The next case was that of James Madigan. His judicial rent was 15, the valuation being 15 10s. He owed 3 1/2 years' rent and rejected the same offer. Patrick Madigan was the last case of the eviction and the saddest of all. He held 16 Irish, or 24 statute acres. The poor Law valuation was 23 10s; the rent, 29 10s. He, too, owed three years' rent, was offered and rejected the same terms. But it is sheer folly to talk about his rejection of the terms. The landlord's demand in this case amounted to 19 19s. I asked Madigan "what he was willing to pay." He said he would pay 20 to stay in. This was actually more than what was demanded. In my presence the agent offered to take 20, and fix his rent at that figure. But by this time the tenant had been warned to stop the parley, and he could only say he would if the others did so, and that he would see if any others would consent that night.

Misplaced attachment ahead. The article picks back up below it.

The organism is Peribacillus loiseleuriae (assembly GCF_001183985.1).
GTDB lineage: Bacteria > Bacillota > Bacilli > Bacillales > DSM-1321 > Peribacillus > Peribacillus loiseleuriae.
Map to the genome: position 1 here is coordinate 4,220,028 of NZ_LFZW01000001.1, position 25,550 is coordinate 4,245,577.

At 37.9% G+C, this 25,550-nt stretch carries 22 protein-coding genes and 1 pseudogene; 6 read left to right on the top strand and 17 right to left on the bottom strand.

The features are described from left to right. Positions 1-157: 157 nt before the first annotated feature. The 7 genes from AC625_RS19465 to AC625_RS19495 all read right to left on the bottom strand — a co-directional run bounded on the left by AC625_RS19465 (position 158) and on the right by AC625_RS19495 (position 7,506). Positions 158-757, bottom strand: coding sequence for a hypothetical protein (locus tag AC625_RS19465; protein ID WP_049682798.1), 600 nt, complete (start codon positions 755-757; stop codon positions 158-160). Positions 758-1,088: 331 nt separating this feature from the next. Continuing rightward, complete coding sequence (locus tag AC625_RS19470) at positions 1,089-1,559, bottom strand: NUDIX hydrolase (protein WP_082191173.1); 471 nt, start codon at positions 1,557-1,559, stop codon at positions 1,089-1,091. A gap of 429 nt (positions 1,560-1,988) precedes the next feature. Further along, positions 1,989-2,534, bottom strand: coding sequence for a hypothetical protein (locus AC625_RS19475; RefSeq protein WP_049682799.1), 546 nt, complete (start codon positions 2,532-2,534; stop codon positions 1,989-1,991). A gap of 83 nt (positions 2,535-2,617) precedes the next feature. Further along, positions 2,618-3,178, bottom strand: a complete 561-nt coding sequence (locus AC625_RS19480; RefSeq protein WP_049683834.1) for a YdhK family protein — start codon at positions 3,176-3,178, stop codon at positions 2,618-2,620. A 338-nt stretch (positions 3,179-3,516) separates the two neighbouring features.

This is, so far, an accurate statement of the facts. Let me now deal with the incidents of the evictions. First, as to the combination. Mr. Morley stated on Saturday at Morpeth that combination in England and combination in Ireland were not far apart. I wish Mr. Morley had been with me last week. Not a single tenant evicted was unable to pay his rent. Not a single man failed to say that it would not, to use Finucane's words, "trouble him to pay." Why, then, did they allow the law to take its course? Simply because they dare do nothing else. One tenant, who admitted he could pay his rent ten times over, said- I took the words down:-"I could pay ten years' rent, but I should pay it dearly, for it would be with my life." Another sent a man to Mr. Studdart begging not to be evicted, and he "would pay when the troubles were over." "Will you go and speak to Mr. Russell," said the agent, "I will agree to what he decides?" "Do you want me to be murdered?" was the reply. Does Mr. Morely know of anything like this in England? But I may be asked what about the poorer tenants? That there are poor tenants on the estate no one can doubt. But I unhesitatingly state that Captain Vandeleur has no notion of acting in any but the most generous spirit with such. It is the Plan which insists on well-to-do men getting absurd reductions that operates against a settlement suitable to the poorer tenants.